David lives in Kingston, ON, Canada
He is currently primary caregiver to his mother
He has three grown children, one daughter-in-law, and four grandchildren. All of whom he is immensely proud of.
We need, I believe, a renewed understanding of what it means to be part of a global ecosystem and a global civilization – a civilization with global, and finite, resources.
If it isn’t obvious from the emphasis on Mutuality in all of my writing, I am what most would label as a “progressive”, or “liberal” or “leftie.” Given the implied definitions that are attached to any of those, I don’t find them particularly satisfying. Being Canadian, I also fall into the group described as “socially progressive and fiscally conservative.” That’s better, but it’s a bit unwieldy in my opinion.
So my best suggestion, and my hope, is that you’ll read something I’ve posted and decide for yourself. From politics to business, from faith to fantasy and science fiction, I hope that you’ll find something to pique your curiosity, tickle your fancy, or challenge your assumptions.
And if you do, I hope that you’ll take the time to leave a comment, start a conversation, or pass it along to a friend or two. After all, the whole point of all of this is that we’re all interconnected and that we all have something to contribute.
Like most people, my own “life journey” has had its share of highs and lows. There’ve been times when I felt as though I could see over mountaintops. There’ve also been a few dark, bramble-filled stretches that left me beaten and drained. Eventually, the journey led me to embrace what I’ve come to think of as the Principle of Mutuality . It’s the yardstick by which I measure my success, or more often lack of it, in deepening my relationship to the people I care about, the world I’m part of, and the incomprehensible vastness of a universe we’re just beginning to understand.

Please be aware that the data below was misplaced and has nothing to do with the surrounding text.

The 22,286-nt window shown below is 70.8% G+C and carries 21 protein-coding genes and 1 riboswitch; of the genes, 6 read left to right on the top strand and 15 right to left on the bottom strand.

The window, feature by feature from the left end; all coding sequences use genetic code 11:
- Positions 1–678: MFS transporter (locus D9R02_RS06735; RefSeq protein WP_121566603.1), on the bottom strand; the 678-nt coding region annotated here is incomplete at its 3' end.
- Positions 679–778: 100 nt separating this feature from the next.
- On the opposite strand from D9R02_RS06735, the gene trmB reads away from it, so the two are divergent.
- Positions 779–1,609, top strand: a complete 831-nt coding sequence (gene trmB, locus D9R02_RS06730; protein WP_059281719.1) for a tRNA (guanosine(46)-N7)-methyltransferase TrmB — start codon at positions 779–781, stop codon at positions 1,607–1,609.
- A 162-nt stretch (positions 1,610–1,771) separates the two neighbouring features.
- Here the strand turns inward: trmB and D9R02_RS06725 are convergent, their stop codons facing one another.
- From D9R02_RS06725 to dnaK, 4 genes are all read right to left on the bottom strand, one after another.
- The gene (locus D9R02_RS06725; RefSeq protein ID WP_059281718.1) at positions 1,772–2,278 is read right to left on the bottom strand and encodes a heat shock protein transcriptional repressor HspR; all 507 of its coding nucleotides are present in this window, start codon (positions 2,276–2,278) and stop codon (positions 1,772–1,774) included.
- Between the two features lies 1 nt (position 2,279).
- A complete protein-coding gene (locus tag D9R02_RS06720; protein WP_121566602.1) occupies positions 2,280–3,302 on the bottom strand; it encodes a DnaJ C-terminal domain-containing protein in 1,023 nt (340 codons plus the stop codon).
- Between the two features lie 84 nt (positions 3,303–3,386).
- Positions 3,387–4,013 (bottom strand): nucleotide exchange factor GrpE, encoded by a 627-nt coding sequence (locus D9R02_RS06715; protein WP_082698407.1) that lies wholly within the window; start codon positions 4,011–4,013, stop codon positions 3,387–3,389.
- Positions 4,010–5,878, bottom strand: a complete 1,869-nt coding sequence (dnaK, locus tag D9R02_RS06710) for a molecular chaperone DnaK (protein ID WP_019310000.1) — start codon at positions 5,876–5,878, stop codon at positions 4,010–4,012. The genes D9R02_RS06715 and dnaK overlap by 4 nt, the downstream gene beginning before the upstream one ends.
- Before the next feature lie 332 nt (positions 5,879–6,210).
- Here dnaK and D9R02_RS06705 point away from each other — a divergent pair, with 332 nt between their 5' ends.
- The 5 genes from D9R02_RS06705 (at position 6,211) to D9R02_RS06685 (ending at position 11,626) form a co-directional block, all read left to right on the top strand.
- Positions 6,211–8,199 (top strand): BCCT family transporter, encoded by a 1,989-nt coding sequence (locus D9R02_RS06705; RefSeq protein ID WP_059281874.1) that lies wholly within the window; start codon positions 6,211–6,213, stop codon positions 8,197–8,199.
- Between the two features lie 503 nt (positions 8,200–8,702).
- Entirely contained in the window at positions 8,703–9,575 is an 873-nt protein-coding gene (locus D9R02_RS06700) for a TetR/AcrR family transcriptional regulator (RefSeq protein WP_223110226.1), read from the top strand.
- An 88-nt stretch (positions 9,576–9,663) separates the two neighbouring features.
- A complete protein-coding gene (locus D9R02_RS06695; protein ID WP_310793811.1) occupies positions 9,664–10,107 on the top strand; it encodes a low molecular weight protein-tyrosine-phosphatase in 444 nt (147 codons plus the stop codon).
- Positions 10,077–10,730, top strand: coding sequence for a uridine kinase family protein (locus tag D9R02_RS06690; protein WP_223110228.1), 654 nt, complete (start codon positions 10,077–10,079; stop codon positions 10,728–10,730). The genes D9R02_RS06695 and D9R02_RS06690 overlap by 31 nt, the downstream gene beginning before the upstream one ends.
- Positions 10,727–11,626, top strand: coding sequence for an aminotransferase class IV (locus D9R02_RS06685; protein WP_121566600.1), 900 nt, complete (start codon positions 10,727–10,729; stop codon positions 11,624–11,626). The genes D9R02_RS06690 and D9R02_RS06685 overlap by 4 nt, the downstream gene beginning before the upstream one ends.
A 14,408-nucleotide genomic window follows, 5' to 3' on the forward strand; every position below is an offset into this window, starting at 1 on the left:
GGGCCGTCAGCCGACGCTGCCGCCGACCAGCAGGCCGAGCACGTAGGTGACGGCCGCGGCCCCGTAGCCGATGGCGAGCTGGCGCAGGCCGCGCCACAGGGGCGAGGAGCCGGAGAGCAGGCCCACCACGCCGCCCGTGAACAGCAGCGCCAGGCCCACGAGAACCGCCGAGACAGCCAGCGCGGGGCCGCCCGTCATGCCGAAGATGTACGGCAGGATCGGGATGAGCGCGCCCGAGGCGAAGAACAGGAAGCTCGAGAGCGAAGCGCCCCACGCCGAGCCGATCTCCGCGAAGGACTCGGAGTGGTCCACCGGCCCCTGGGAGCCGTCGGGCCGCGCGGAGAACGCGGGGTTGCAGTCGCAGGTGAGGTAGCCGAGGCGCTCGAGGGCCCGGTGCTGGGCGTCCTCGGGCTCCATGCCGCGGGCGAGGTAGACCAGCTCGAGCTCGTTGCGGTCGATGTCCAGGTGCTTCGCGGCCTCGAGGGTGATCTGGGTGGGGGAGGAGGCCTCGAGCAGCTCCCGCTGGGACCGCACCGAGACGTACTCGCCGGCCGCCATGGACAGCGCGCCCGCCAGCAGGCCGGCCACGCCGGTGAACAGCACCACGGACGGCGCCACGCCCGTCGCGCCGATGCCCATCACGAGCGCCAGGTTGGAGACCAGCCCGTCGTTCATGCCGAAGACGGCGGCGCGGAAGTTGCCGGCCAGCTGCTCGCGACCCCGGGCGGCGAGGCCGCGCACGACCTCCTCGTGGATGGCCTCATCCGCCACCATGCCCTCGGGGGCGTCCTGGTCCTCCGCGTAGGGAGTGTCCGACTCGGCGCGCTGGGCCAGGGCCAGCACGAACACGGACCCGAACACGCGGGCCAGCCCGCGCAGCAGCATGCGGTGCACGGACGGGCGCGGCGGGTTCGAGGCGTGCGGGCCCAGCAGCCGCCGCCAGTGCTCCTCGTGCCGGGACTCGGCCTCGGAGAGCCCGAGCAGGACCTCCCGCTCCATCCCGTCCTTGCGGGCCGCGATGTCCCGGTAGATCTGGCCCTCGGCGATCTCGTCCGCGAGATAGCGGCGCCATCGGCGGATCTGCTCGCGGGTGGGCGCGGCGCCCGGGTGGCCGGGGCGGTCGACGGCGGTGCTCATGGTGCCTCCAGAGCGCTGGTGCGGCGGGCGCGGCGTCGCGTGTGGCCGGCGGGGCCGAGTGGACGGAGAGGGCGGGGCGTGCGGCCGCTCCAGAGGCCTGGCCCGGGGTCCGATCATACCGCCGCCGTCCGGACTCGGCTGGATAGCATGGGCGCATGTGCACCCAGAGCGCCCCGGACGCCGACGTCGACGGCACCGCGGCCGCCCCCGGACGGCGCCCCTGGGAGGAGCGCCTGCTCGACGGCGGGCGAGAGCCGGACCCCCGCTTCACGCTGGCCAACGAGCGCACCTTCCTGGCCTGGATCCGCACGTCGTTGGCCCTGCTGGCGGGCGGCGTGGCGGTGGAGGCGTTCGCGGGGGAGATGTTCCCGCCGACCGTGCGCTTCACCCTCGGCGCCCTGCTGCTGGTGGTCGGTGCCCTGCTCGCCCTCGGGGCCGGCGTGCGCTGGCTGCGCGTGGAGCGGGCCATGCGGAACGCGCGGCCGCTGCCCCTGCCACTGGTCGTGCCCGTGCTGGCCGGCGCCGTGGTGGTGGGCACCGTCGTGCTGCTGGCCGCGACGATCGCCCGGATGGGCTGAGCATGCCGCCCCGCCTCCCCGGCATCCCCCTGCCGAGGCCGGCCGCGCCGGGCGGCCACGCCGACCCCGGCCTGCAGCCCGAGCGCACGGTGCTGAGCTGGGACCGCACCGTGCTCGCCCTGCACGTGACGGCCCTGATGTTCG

It goes by many names – the Golden Rule, the Ethic of Reciprocity , Reciprocal Altruism , being ” wired to care “, or just plain common sense. Although my writing deals with distinctly different topics, they are all, even the sci-fi, linked by that common theme. Whether it’s played out in the political arena, in business, in our personal lives or in our dreams and imaginations, we can no longer deny the web of interconnectedness that binds us one to the other. That reality is underlined and made concrete by the very existence of the medium we’re using right now.
We live, as the proverb says, in interesting times.
I’m probably best described as a Progressive Christian; a broad umbrella that covers those who, while rejecting outdated doctrine and dogma, still find relationship with the Divine through the message of radical love that lies at the heart of Christianity.
I hold to a panentheistic (don’t leave out the “en”, it’s important) understanding of God. That is, that God, whatever you conceive “God” to be, is both immanent (intimately part of all of Creation) and transcendent (beyond Creation). I respect the traditional expressions of Christianity. They empowered and sustained millions over millennia, inspiring them with the courage to champion social change and the fortitude to “seek justice and resist evil.”
However, the traditional image of God (in western theologies at least) as some sort of bearded guy on a throne in the sky is, I believe, an obstacle to our continued spiritual growth. Theos , the Greek word translated as “God”, isn’t a man writ large. It’s a concept that encompasses all of Creation. When, in the course of my personal spiritual journey, I realized the liberating power of that concept, it led me to write Do Unto Others .